Seminole Canyon

Prehistoric Earth Oven Technology

brochure Seminole Canyon - Prehistoric Earth Oven Technology

The Lost Midden Site with its Prehistoric Earth Oven Technology at Seminole Canyon State Park & Historic Site (SP&HS) in Texas. Published by Texas Parks & Wildlife.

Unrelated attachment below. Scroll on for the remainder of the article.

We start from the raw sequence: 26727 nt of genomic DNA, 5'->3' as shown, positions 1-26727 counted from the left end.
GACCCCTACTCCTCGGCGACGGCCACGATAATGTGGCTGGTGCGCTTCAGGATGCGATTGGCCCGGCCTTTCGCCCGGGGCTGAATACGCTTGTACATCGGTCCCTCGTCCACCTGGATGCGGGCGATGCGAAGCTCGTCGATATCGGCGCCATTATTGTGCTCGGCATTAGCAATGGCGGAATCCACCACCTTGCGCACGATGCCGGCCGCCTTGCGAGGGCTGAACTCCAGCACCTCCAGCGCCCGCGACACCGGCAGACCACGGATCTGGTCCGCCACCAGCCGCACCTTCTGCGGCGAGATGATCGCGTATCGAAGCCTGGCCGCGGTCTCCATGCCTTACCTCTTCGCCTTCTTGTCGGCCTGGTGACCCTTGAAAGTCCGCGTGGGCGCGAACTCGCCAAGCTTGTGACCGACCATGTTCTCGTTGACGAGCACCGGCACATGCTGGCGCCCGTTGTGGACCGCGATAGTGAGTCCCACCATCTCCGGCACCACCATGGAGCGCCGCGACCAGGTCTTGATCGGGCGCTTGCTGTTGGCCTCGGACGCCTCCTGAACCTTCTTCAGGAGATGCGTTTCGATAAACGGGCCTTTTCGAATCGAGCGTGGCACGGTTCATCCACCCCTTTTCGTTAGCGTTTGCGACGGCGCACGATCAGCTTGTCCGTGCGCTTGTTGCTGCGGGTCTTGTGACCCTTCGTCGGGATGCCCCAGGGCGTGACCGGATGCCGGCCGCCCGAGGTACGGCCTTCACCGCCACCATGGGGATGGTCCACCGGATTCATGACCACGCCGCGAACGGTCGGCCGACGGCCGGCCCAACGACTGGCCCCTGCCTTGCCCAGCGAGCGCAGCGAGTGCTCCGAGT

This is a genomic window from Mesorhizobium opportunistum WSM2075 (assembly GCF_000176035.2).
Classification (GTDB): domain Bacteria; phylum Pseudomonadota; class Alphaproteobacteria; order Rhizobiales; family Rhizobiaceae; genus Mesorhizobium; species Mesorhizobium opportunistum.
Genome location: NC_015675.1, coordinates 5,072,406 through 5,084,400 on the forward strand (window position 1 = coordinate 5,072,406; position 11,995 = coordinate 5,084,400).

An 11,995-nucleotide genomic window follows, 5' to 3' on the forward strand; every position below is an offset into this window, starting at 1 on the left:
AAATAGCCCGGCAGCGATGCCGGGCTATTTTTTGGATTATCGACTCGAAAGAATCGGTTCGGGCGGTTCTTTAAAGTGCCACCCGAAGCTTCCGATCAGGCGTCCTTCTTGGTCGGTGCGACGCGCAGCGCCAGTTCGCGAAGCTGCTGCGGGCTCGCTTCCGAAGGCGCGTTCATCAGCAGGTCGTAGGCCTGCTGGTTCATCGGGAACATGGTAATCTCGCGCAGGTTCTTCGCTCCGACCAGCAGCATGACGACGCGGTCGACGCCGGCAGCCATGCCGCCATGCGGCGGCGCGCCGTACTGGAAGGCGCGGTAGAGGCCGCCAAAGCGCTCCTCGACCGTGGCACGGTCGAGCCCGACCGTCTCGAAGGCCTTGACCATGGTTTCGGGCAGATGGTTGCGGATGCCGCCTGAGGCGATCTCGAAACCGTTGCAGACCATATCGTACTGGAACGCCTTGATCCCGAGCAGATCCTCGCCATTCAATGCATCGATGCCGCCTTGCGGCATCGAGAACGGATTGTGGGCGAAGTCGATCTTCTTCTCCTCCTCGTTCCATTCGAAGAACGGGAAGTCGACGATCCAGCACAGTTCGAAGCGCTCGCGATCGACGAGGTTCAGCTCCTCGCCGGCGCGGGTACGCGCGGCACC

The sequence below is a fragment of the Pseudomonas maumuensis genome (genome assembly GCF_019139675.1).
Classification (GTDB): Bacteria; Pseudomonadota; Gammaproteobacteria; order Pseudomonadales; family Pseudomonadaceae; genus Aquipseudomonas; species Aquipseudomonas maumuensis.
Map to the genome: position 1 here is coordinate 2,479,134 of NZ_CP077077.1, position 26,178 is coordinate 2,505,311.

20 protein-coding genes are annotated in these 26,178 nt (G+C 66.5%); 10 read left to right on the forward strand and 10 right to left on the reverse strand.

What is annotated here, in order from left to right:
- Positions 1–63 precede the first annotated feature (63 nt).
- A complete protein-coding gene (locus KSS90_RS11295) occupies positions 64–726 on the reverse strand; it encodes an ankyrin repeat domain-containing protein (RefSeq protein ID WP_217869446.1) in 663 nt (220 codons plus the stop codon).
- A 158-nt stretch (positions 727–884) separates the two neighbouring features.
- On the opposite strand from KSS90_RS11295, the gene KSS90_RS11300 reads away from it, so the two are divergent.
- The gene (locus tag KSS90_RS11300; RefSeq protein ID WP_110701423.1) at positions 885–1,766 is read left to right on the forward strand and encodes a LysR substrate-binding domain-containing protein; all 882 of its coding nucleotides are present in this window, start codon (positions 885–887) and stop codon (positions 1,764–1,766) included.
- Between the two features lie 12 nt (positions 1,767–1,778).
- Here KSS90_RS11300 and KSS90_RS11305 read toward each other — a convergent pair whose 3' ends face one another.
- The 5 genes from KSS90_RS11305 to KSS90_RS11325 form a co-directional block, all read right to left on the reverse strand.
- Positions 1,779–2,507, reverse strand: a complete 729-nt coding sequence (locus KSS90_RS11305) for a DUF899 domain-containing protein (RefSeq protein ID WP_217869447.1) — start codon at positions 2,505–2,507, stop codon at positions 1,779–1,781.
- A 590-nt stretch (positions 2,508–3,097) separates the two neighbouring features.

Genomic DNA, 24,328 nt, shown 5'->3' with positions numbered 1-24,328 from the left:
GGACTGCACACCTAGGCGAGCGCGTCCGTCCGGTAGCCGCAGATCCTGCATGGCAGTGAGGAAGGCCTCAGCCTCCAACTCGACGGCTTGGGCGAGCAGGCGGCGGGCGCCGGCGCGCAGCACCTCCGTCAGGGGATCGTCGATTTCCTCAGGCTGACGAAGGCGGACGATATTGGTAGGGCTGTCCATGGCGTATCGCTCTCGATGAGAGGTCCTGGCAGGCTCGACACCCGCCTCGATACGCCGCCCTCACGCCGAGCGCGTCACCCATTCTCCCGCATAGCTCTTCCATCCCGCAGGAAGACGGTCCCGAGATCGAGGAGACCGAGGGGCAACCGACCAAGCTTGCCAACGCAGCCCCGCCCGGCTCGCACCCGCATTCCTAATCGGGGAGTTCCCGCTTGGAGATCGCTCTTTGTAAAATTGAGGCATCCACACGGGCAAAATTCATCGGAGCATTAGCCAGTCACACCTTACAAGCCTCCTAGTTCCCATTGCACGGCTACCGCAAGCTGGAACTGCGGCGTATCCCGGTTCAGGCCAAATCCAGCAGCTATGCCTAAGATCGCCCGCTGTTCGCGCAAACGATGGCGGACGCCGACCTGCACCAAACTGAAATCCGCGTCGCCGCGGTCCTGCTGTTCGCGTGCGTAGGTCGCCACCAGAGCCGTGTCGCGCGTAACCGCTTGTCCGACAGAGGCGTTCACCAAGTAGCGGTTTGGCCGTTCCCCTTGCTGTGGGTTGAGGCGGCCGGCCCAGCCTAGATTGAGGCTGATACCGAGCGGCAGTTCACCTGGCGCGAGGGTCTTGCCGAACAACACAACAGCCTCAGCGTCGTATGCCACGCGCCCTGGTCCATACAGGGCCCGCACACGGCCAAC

Lost Midden Site brochure:Layout 1 8/1/08 12:58 PM Page 1 texas parks and wildlife THE PREHISTORIC EARTH OVEN TECHNOLOGY LOST MIDDEN SITE THE AREA IMMEDIATELY WEST OF THE PARKING LOT AT THE The Lost Midden Site: 41VV1991 VISITOR’S CENTER OF SEMINOLE CANYON STATE PARK AND HIS­ TORIC SITE, VAL VERDE COUNTY, IS THE LOCATION OF A RECENTLY DISCOVERED PREHISTORIC BURNED ROCK MIDDEN SITE, NOW IDENTI­ FIED BY THE ARCHEOLOGICAL SITE NUMBER 41VV1991 OR THE NAME “LOST MIDDEN” SITE. BURNED ROCK MIDDENS, WHICH TYPICALLY APPEAR AS LOW, DOME-SHAPED OR RING-SHAPED MOUNDS OF HEAT­ FRACTURED ROCK, REPRESENT THE REMAINS THAT OF WERE ROASTING OVENS USED NATIVE BY Do your part to help archeologists unravel the mysteries of the past. If you see artifacts during your stay, such as projectile points, burned rock or even chipped stone, leave them precisely as you find them and inform someone on the park staff. Context is extremely important in the science of archeology. AMERICANS. 4200 Smith School Road, Austin, Texas 78744 PWD BR P4501-082J (8/08) ©2008 Texas Parks and Wildlife Department In accordance with Texas State Depository Law, this publication is available at the Texas State Publications Clearinghouse and/or Texas Depository Libraries. SEMINOLE CANYON STATE PARK AND HISTORIC SITE Lost Midden Site brochure:Layout 1 8/1/08 12:58 PM Page 2 used on arrows and were fired through the air with the use of bows. The projectile points from the Lost Midden site suggest to archeologists that the site was used and re-used for almost 1,000 years. Other items recovered from the site include chipped stone flakes and debris, resulting from the production of stone tools. Several stone tools found on the site were used for scraping and cutting, including an artifact commonly re­ ferred to as a sotol knife. These items may have been used to harvest and process the plants that were cooked in the pit ovens on this site. Although it is not known with cer­ tainty whether mussels were cooked at 41VV1991, several mussel shells were found on the site. This same species of mussel is still found in Lake Amistad today and may pro­ vide information about the ancient environment when 41VV1991 was occupied. Likewise, numerous shells of two species of land snails have been recovered from this site. While there are early historic accounts of Native Americans consuming at least one of these species of snails (Rabdotus patriarcha), it does not appear that snails con­ tributed to the diet of the inhabitants of 41VV1991. hese roasting ovens, also referred to as earth ovens, were used by Native Americans for roasting certain desert plants, such as sotol and lechuguilla. Some of these plants required extensive cooking, up to a couple of days, before they were edible. T Cooking of these plants was accomplished by first digging a shallow pit, referred to as an oven pit or baking pit. A wood fire was then built within the pit, upon which large rocks were placed. These rocks would become very hot, and as the fire burned down, a long pole was used to arrange these rocks along the floor of the pit, creating a flat or concave cooking surface. This cooking surface was quickly covered with a thick layer of green vegetation, re­ ferred to as packing material, such as wet grass or prickly pear pads. This layer prevented the food from coming into direct contact with the hot rocks, and it released steam, helping to keep the food moist while cooking. The food was then added and covered over by another layer of pack­ ing material. Finally, soil was placed over the top of the en­ tire pit to hold the steam and heat within this earthen oven. These ovens could stay hot for considerable periods of time, sometimes up to 48 hours. After the desired cooking time had elapsed, the earthen cap, upper layer of packing material, and the cooked food were removed from the pit. The bottom layer of packing material and burned rocks were left in place. These pits were often reused, during which time the remaining ash and burned rocks would be removed. Any of the rocks that could still be used as heating elements were saved for that purpose, while the smaller ones (generally fist-sized or smaller) that could no longer effectively retain heat were discarded around the pit. This process eventually formed debris piles or rings around the pit, resulting in the kinds of features that have been discovered at the Lost Midden site. Four projectile points, also commonly known as arrow­ heads, have been recovered from the Lost Midden site that give archeologists clues about when Native Americans occupied the site. A Darl point, illustrated on the back of this brochure, is the earliest of these points. This point type, which dates to about 1,500 years ago, was used on a long dart that was thrown with the use of a throwing stick, or atlatl. The latest of the point types from the Lost Midden site are known as Perdiz points. These points, which were used from as early as 800 to about 450 years ago, were Further analysis of the artifacts from the Lost Midden site may help answer additional questions about the people who lived in the Seminole Canyon area 1,500 years ago.

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